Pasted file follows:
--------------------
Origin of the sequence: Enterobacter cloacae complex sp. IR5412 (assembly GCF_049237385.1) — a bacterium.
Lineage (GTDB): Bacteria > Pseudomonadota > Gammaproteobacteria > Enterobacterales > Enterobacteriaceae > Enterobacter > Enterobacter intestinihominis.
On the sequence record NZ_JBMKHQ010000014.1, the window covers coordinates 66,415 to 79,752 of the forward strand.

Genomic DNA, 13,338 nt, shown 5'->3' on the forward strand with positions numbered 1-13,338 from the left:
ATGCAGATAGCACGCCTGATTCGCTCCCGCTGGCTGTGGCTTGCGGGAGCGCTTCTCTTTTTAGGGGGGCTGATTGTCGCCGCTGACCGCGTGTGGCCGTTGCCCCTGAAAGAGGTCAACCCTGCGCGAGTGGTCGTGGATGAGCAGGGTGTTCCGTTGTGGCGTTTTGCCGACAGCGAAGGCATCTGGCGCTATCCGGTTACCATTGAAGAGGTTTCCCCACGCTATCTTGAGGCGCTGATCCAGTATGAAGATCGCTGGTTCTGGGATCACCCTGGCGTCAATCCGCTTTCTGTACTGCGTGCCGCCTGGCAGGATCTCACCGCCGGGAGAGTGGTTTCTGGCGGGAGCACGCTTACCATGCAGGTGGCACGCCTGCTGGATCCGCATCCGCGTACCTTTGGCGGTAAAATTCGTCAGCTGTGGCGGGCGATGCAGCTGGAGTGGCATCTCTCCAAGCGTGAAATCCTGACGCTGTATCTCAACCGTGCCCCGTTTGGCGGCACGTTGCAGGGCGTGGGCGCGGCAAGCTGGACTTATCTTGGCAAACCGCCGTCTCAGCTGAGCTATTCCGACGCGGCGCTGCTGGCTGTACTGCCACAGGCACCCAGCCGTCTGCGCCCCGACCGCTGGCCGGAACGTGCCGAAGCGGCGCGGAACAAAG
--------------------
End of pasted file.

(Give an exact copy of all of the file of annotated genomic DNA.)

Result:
Origin of the sequence: Enterobacter cloacae complex sp. IR5412 (assembly GCF_049237385.1) — a bacterium.
Lineage (GTDB): Bacteria > Pseudomonadota > Gammaproteobacteria > Enterobacterales > Enterobacteriaceae > Enterobacter > Enterobacter intestinihominis.
On the sequence record NZ_JBMKHQ010000014.1, the window covers coordinates 66,415 to 79,752 of the forward strand.

Genomic DNA, 13,338 nt, shown 5'->3' on the forward strand with positions numbered 1-13,338 from the left:
ATGCAGATAGCACGCCTGATTCGCTCCCGCTGGCTGTGGCTTGCGGGAGCGCTTCTCTTTTTAGGGGGGCTGATTGTCGCCGCTGACCGCGTGTGGCCGTTGCCCCTGAAAGAGGTCAACCCTGCGCGAGTGGTCGTGGATGAGCAGGGTGTTCCGTTGTGGCGTTTTGCCGACAGCGAAGGCATCTGGCGCTATCCGGTTACCATTGAAGAGGTTTCCCCACGCTATCTTGAGGCGCTGATCCAGTATGAAGATCGCTGGTTCTGGGATCACCCTGGCGTCAATCCGCTTTCTGTACTGCGTGCCGCCTGGCAGGATCTCACCGCCGGGAGAGTGGTTTCTGGCGGGAGCACGCTTACCATGCAGGTGGCACGCCTGCTGGATCCGCATCCGCGTACCTTTGGCGGTAAAATTCGTCAGCTGTGGCGGGCGATGCAGCTGGAGTGGCATCTCTCCAAGCGTGAAATCCTGACGCTGTATCTCAACCGTGCCCCGTTTGGCGGCACGTTGCAGGGCGTGGGCGCGGCAAGCTGGACTTATCTTGGCAAACCGCCGTCTCAGCTGAGCTATTCCGACGCGGCGCTGCTGGCTGTACTGCCACAGGCACCCAGCCGTCTGCGCCCCGACCGCTGGCCGGAACGTGCCGAAGCGGCGCGGAACAAAG